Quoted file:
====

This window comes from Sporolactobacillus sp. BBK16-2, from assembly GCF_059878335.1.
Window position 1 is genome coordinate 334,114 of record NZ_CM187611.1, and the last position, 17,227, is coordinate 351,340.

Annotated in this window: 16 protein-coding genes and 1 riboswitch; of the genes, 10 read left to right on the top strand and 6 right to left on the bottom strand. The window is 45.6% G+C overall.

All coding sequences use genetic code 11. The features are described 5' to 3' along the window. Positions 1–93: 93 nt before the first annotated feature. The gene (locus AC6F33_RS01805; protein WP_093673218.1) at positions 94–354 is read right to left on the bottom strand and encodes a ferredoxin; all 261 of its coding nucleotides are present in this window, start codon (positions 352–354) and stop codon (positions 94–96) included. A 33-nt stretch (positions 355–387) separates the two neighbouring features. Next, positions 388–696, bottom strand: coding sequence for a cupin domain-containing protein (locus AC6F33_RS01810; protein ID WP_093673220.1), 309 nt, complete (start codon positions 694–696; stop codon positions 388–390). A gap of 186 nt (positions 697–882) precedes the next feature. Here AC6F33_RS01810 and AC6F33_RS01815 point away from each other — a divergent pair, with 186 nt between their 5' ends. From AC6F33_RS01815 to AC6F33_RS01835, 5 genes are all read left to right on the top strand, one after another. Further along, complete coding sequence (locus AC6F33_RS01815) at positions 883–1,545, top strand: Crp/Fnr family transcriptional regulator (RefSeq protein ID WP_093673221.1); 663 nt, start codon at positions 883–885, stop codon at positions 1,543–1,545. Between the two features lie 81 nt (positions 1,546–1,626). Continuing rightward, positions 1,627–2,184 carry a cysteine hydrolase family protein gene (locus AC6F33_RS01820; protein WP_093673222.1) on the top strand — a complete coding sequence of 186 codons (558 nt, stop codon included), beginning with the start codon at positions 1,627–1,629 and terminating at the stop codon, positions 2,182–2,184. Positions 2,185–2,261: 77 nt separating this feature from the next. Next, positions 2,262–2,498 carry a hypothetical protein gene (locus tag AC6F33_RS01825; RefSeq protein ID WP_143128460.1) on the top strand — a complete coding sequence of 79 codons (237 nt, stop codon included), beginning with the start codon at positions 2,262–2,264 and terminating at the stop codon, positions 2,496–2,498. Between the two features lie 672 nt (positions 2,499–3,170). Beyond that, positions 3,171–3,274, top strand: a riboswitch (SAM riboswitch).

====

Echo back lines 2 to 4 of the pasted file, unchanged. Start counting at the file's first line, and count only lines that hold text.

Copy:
Window position 1 is genome coordinate 334,114 of record NZ_CM187611.1, and the last position, 17,227, is coordinate 351,340.

Annotated in this window: 16 protein-coding genes and 1 riboswitch; of the genes, 10 read left to right on the top strand and 6 right to left on the bottom strand. The window is 45.6% G+C overall.

All coding sequences use genetic code 11. The features are described 5' to 3' along the window. Positions 1–93: 93 nt before the first annotated feature. The gene (locus AC6F33_RS01805; protein WP_093673218.1) at positions 94–354 is read right to left on the bottom strand and encodes a ferredoxin; all 261 of its coding nucleotides are present in this window, start codon (positions 352–354) and stop codon (positions 94–96) included. A 33-nt stretch (positions 355–387) separates the two neighbouring features. Next, positions 388–696, bottom strand: coding sequence for a cupin domain-containing protein (locus AC6F33_RS01810; protein ID WP_093673220.1), 309 nt, complete (start codon positions 694–696; stop codon positions 388–390). A gap of 186 nt (positions 697–882) precedes the next feature. Here AC6F33_RS01810 and AC6F33_RS01815 point away from each other — a divergent pair, with 186 nt between their 5' ends. From AC6F33_RS01815 to AC6F33_RS01835, 5 genes are all read left to right on the top strand, one after another. Further along, complete coding sequence (locus AC6F33_RS01815) at positions 883–1,545, top strand: Crp/Fnr family transcriptional regulator (RefSeq protein ID WP_093673221.1); 663 nt, start codon at positions 883–885, stop codon at positions 1,543–1,545. Between the two features lie 81 nt (positions 1,546–1,626). Continuing rightward, positions 1,627–2,184 carry a cysteine hydrolase family protein gene (locus AC6F33_RS01820; protein WP_093673222.1) on the top strand — a complete coding sequence of 186 codons (558 nt, stop codon included), beginning with the start codon at positions 1,627–1,629 and terminating at the stop codon, positions 2,182–2,184. Positions 2,185–2,261: 77 nt separating this feature from the next. Next, positions 2,262–2,498 carry a hypothetical protein gene (locus tag AC6F33_RS01825; RefSeq protein ID WP_143128460.1) on the top strand — a complete coding sequence of 79 codons (237 nt, stop codon included), beginning with the start codon at positions 2,262–2,264 and terminating at the stop codon, positions 2,496–2,498. Between the two features lie 672 nt (positions 2,499–3,170). Beyond that, positions 3,171–3,274, top strand: a riboswitch (SAM riboswitch).